TIPS FOR RAAGA IDENTIFICATION
1. Memorize one classical bandish of every raaga or a very characteristic song in that raaga – film song or ghazal or anything else like an bhajan or even an ad!. The next time you hear a similar song, you will figure it out – you may be wrong the first few times but when you've listened to LOTS of songs, a few will automatically creep into your memory.
2. Try to know as many songs as possible in one raaga so that you get the complete raaga boundary (please check here for examples http://indian-classical-music-hindustani.blogspot.com/2011/05/index-of-hindi-film-songs-raagas-they.html).
3. The ideal way is to know the swaras and phrases of a raaga, the notations of the song, play them on an instrument or in your mind, & recognize – so knowing a music instrument is an advantage.
4. When you want to figure out a song, find "correlations" and recall "connections”.
a. Listen to the song and the drone notes (S, P, S) in background carefully, try to convert it to equivalent identify those notes.
b. When a song is being heard, without our knowledge, we tend to give importance to the lyrics and deviate from the Raag search. You would have a feeling that the Raag is quite familiar, yet you wouldn't be getting it. Step away from the music source or lower the volume to where you can barely hear the lyrics, but still can hear the tune quite well. Now hum with it. And eureka! You may end up in some other song of the same Raag.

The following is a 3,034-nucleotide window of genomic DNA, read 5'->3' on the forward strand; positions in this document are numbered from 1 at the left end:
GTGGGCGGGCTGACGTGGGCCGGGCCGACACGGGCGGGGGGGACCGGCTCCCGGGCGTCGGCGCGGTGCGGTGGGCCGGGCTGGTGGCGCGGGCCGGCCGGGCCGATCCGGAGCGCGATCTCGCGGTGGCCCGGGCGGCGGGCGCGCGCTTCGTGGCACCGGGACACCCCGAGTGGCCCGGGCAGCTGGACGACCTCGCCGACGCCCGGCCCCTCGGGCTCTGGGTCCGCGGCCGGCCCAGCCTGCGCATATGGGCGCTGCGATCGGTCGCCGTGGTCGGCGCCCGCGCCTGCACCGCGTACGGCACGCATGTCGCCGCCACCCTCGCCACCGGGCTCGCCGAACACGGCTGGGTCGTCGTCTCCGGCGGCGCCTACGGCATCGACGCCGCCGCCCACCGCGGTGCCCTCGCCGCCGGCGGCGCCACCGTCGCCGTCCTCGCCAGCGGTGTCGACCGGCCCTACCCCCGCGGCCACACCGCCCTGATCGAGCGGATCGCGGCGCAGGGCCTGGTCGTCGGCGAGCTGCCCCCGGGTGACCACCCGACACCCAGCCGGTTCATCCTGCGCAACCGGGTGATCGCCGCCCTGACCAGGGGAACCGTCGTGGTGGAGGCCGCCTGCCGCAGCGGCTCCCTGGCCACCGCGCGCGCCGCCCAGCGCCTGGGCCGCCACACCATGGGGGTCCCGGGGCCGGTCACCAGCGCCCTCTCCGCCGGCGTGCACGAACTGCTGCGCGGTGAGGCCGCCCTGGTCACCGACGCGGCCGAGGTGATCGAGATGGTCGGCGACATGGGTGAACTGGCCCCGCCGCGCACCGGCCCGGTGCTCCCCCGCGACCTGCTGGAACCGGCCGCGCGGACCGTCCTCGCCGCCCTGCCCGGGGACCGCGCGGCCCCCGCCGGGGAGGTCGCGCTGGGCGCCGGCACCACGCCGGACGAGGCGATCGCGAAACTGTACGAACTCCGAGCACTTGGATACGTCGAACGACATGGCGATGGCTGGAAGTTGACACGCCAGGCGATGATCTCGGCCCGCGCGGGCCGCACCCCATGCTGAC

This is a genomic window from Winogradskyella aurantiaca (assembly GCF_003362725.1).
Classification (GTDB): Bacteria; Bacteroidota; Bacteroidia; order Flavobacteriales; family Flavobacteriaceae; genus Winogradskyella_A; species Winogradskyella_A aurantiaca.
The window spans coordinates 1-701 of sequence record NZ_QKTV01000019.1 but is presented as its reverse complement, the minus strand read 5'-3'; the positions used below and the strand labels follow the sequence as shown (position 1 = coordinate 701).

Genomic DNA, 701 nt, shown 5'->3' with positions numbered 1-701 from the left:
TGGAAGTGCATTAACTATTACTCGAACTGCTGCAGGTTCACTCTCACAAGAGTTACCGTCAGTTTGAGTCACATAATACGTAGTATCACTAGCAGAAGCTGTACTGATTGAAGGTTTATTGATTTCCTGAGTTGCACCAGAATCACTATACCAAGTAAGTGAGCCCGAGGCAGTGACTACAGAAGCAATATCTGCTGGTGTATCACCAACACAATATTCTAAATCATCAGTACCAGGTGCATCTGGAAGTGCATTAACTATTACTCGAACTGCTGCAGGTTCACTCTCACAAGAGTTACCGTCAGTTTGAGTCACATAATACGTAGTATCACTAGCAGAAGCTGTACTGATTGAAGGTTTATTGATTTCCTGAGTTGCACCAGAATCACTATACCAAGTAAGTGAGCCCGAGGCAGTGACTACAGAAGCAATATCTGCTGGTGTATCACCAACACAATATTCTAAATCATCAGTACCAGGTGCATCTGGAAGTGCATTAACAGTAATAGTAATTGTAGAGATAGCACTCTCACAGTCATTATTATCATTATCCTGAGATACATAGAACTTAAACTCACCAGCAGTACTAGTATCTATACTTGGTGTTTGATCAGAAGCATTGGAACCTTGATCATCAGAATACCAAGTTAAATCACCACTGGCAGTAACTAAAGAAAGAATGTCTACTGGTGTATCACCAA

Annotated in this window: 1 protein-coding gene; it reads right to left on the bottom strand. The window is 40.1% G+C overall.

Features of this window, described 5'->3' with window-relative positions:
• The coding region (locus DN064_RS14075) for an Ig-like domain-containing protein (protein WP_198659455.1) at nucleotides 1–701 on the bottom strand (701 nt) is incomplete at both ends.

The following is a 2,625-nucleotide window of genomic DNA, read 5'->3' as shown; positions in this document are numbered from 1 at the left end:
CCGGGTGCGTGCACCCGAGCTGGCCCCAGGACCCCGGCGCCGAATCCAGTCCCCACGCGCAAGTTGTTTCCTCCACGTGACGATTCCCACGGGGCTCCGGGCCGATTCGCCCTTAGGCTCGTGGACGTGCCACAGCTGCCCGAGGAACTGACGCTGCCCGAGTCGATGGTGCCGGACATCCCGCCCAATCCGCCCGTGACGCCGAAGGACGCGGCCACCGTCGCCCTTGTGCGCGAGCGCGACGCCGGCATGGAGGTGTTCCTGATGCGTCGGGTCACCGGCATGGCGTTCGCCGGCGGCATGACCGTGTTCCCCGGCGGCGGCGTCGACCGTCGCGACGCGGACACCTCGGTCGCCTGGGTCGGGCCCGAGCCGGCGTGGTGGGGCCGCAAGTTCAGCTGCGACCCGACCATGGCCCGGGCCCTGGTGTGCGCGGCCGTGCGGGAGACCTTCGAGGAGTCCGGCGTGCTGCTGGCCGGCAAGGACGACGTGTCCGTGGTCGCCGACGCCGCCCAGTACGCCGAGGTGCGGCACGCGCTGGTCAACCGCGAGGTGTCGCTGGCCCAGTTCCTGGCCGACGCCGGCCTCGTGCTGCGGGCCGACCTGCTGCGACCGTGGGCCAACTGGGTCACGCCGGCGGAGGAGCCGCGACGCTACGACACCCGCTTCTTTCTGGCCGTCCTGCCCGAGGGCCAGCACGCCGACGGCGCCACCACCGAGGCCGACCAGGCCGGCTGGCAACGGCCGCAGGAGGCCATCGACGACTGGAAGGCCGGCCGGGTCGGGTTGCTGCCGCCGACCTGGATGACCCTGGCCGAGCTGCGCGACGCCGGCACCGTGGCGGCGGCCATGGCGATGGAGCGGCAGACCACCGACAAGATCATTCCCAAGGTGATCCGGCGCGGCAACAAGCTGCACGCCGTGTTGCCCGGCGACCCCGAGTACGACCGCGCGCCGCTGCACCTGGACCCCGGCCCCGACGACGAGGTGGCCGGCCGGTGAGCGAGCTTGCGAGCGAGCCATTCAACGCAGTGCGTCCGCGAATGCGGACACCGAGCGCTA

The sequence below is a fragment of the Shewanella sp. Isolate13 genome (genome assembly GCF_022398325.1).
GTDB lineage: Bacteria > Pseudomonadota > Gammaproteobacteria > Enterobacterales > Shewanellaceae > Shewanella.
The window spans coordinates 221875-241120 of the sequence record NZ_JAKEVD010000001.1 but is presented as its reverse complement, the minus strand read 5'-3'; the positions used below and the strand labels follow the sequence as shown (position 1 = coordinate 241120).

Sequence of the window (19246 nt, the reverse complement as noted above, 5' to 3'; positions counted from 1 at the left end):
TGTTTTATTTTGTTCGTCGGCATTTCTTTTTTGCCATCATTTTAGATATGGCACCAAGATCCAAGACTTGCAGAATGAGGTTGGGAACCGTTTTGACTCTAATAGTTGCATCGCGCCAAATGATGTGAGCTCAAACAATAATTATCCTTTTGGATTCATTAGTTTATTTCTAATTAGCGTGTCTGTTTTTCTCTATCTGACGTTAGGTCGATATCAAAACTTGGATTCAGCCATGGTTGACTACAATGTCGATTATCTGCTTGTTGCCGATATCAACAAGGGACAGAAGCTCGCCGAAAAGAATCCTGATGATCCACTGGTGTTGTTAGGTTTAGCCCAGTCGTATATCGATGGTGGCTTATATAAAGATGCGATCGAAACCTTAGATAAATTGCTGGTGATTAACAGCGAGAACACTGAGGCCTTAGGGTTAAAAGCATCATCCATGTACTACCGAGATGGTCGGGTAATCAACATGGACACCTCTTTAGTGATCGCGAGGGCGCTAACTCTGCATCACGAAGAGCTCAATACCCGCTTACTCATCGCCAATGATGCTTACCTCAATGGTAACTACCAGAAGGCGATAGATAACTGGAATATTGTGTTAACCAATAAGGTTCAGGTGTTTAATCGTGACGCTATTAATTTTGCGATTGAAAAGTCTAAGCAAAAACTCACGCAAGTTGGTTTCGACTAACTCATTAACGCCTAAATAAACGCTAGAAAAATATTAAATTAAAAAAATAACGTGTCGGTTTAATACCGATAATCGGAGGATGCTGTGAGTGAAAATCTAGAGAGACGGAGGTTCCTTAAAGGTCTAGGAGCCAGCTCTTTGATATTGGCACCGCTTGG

c. Try to change the tempo of the song - faster or slower speeds may also not allow clear comparison of any two songs.
d. Try to figure out which of the 12 swaras the song uses in the ascending scale, and which in the descending scale.
e. When you hum in your mind, try to hum just the tune, the entire aaroah & avroah, without the words.
f. Try to see what feeling the raaga evokes. Many raagas sound similar, have same swaras, and yet they're different because of the mood, tempo, lyrics they're set to, or the rasa they evoke, among other things.
Problems in identifying raagas of film songs:
1. Instrument interludes in between stanzas, often do not follow main raaga of the song.
2. Differences between closely similar ragas e.g. Gara and Pilu or Marwa and Purya-dhanasri may not be highlighted in film songs. In the short span of 2-5 minutes, it might not be possible to bring out the uniqueness of a particular raga.
3. Music directors are not obliged to stick to just one raga, they mix 2 or 3 and confuse lay-listeners like us further! Several songs are listed under multiple raagas!
4. 2 songs of the same Raaga need not use similar swara patterns. For instance, Thyagaraja's "Namakusumamula" in Sri Raga uses "srmpns-snpmgrs", whereas Dikshitar is known for his "pdnpmrgrs" sancharam in Sri Raga.